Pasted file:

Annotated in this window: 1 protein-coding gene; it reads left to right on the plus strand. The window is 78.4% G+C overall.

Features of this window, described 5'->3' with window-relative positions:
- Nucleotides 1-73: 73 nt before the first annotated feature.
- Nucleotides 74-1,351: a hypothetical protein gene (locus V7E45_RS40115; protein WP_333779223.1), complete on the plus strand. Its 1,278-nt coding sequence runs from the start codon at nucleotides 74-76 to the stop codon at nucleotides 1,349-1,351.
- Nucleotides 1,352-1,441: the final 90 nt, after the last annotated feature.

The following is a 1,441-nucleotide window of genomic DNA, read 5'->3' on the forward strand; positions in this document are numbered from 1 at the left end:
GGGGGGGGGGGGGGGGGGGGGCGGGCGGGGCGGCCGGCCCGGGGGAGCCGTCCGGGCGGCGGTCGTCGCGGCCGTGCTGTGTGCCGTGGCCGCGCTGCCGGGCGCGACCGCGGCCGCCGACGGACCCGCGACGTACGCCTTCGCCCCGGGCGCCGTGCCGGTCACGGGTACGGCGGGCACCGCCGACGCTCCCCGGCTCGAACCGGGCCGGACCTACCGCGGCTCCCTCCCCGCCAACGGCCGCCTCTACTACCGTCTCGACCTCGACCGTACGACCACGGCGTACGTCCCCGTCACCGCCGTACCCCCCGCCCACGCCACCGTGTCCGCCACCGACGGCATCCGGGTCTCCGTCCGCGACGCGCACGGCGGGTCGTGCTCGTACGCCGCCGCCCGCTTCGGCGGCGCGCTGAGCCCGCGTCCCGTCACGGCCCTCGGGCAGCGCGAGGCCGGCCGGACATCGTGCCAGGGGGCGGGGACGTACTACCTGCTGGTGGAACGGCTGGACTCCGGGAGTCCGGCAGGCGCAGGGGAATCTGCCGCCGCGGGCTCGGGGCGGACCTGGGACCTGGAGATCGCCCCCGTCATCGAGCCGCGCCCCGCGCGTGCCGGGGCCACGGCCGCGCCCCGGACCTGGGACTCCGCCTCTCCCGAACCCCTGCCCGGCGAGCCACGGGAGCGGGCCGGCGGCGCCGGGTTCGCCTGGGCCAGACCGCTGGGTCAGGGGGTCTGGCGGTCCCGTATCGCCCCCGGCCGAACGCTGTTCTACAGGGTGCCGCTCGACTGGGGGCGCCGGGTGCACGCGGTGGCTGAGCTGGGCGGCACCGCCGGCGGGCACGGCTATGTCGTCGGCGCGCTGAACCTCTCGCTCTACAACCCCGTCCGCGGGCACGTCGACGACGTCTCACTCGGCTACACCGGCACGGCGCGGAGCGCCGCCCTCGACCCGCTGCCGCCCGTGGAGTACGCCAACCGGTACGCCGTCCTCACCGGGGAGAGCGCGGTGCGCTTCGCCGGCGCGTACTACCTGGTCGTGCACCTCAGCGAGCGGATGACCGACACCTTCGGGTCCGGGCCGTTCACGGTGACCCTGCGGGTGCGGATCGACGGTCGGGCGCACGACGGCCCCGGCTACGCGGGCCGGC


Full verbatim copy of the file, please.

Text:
Annotated in this window: 1 protein-coding gene; it reads left to right on the plus strand. The window is 78.4% G+C overall.

Features of this window, described 5'->3' with window-relative positions:
- Nucleotides 1-73: 73 nt before the first annotated feature.
- Nucleotides 74-1,351: a hypothetical protein gene (locus V7E45_RS40115; protein WP_333779223.1), complete on the plus strand. Its 1,278-nt coding sequence runs from the start codon at nucleotides 74-76 to the stop codon at nucleotides 1,349-1,351.
- Nucleotides 1,352-1,441: the final 90 nt, after the last annotated feature.

The following is a 1,441-nucleotide window of genomic DNA, read 5'->3' on the forward strand; positions in this document are numbered from 1 at the left end:
GGGGGGGGGGGGGGGGGGGGGCGGGCGGGGCGGCCGGCCCGGGGGAGCCGTCCGGGCGGCGGTCGTCGCGGCCGTGCTGTGTGCCGTGGCCGCGCTGCCGGGCGCGACCGCGGCCGCCGACGGACCCGCGACGTACGCCTTCGCCCCGGGCGCCGTGCCGGTCACGGGTACGGCGGGCACCGCCGACGCTCCCCGGCTCGAACCGGGCCGGACCTACCGCGGCTCCCTCCCCGCCAACGGCCGCCTCTACTACCGTCTCGACCTCGACCGTACGACCACGGCGTACGTCCCCGTCACCGCCGTACCCCCCGCCCACGCCACCGTGTCCGCCACCGACGGCATCCGGGTCTCCGTCCGCGACGCGCACGGCGGGTCGTGCTCGTACGCCGCCGCCCGCTTCGGCGGCGCGCTGAGCCCGCGTCCCGTCACGGCCCTCGGGCAGCGCGAGGCCGGCCGGACATCGTGCCAGGGGGCGGGGACGTACTACCTGCTGGTGGAACGGCTGGACTCCGGGAGTCCGGCAGGCGCAGGGGAATCTGCCGCCGCGGGCTCGGGGCGGACCTGGGACCTGGAGATCGCCCCCGTCATCGAGCCGCGCCCCGCGCGTGCCGGGGCCACGGCCGCGCCCCGGACCTGGGACTCCGCCTCTCCCGAACCCCTGCCCGGCGAGCCACGGGAGCGGGCCGGCGGCGCCGGGTTCGCCTGGGCCAGACCGCTGGGTCAGGGGGTCTGGCGGTCCCGTATCGCCCCCGGCCGAACGCTGTTCTACAGGGTGCCGCTCGACTGGGGGCGCCGGGTGCACGCGGTGGCTGAGCTGGGCGGCACCGCCGGCGGGCACGGCTATGTCGTCGGCGCGCTGAACCTCTCGCTCTACAACCCCGTCCGCGGGCACGTCGACGACGTCTCACTCGGCTACACCGGCACGGCGCGGAGCGCCGCCCTCGACCCGCTGCCGCCCGTGGAGTACGCCAACCGGTACGCCGTCCTCACCGGGGAGAGCGCGGTGCGCTTCGCCGGCGCGTACTACCTGGTCGTGCACCTCAGCGAGCGGATGACCGACACCTTCGGGTCCGGGCCGTTCACGGTGACCCTGCGGGTGCGGATCGACGGTCGGGCGCACGACGGCCCCGGCTACGCGGGCCGGC